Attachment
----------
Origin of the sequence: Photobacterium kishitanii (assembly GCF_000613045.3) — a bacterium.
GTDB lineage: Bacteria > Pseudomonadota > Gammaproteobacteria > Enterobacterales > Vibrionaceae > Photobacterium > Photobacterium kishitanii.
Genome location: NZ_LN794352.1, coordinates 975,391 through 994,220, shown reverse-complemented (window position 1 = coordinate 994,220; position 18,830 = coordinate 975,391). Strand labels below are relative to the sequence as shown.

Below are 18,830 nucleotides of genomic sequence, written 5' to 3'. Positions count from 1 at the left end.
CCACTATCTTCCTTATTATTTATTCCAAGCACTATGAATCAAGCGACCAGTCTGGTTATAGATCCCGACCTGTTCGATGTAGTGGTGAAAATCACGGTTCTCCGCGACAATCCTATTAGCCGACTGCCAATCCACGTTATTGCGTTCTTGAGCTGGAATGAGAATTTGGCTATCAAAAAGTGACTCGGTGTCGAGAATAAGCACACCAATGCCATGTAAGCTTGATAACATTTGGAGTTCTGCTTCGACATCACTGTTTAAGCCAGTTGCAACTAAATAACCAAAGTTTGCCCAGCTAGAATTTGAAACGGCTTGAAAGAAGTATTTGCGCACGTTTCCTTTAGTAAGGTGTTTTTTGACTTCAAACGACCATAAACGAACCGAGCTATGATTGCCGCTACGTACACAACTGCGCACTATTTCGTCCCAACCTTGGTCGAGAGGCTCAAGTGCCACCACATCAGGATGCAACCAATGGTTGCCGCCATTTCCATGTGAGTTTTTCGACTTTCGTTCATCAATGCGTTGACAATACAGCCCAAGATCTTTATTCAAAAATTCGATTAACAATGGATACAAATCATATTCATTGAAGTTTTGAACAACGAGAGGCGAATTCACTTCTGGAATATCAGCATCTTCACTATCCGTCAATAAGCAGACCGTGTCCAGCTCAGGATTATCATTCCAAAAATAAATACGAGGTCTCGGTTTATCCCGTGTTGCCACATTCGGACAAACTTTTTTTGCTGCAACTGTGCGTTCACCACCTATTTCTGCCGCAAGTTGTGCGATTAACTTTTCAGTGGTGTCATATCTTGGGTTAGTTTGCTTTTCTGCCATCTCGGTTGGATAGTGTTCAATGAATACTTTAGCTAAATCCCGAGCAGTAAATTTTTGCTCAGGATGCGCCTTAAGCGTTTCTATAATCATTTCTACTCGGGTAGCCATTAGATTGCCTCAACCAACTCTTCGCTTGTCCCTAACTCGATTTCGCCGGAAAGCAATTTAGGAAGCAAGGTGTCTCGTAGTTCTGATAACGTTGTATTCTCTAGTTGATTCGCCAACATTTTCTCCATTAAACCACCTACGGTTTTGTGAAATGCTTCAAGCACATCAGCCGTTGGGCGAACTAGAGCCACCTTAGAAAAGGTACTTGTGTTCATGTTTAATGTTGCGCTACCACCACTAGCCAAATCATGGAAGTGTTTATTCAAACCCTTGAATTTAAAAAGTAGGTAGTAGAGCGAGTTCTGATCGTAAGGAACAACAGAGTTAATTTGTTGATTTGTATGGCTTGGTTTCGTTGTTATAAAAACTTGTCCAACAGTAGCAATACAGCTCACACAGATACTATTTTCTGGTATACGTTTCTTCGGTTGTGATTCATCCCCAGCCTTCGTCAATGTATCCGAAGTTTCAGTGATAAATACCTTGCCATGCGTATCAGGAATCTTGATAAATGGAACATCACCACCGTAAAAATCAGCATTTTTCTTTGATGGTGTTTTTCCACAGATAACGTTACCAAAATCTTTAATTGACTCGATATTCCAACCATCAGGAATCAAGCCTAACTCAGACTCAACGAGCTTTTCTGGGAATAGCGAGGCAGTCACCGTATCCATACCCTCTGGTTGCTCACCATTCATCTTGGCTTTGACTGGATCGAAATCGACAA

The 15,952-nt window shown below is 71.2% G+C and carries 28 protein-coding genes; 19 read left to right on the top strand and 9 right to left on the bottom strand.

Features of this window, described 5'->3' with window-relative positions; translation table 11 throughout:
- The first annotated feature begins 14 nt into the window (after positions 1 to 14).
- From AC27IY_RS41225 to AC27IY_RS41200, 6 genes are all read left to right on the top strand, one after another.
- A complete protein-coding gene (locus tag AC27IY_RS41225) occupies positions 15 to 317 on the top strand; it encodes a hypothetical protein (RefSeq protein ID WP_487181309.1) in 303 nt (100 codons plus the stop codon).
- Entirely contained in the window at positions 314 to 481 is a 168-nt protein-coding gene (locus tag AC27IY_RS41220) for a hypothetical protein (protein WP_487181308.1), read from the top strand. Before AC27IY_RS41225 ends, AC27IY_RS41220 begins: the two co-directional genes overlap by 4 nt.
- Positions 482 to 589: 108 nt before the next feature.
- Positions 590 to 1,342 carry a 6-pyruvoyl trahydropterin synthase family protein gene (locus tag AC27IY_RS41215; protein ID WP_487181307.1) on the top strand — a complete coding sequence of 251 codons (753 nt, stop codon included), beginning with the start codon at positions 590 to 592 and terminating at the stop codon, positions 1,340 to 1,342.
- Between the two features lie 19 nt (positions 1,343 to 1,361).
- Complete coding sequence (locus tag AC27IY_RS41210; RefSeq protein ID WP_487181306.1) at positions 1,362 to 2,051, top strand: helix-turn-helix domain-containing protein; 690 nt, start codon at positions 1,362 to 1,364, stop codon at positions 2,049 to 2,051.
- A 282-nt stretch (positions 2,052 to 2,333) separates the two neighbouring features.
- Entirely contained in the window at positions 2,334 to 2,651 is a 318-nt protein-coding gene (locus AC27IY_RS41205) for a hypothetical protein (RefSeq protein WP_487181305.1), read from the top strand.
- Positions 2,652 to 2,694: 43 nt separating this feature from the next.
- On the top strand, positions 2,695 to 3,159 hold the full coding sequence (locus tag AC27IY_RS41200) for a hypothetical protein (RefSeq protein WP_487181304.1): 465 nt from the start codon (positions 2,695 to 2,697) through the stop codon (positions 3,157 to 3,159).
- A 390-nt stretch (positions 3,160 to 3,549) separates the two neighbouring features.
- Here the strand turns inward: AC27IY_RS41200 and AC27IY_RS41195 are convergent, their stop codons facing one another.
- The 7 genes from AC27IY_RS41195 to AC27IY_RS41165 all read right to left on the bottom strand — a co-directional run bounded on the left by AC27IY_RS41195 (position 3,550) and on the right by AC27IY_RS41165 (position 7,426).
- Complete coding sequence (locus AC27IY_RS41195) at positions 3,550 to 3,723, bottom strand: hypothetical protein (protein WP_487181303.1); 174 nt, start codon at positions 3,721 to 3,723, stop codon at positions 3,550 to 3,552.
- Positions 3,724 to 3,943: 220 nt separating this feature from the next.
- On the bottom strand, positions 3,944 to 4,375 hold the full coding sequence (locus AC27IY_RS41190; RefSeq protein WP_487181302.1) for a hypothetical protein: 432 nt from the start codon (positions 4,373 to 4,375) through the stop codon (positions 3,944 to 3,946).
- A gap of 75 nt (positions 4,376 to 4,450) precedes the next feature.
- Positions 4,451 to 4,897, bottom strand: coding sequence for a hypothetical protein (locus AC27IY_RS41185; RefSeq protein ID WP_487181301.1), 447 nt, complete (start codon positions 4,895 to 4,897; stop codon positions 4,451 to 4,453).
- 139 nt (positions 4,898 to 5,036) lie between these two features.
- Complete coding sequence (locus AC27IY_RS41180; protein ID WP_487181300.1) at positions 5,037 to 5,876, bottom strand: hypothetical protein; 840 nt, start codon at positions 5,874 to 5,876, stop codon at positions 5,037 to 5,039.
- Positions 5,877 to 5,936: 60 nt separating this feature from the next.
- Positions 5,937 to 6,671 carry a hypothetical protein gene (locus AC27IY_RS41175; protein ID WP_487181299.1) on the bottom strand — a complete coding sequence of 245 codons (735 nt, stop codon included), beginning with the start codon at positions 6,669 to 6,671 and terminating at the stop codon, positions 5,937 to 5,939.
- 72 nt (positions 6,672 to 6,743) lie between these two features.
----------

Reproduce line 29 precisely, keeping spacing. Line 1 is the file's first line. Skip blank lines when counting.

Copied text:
- Complete coding sequence (locus AC27IY_RS41180; protein ID WP_487181300.1) at positions 5,037 to 5,876, bottom strand: hypothetical protein; 840 nt, start codon at positions 5,874 to 5,876, stop codon at positions 5,037 to 5,039.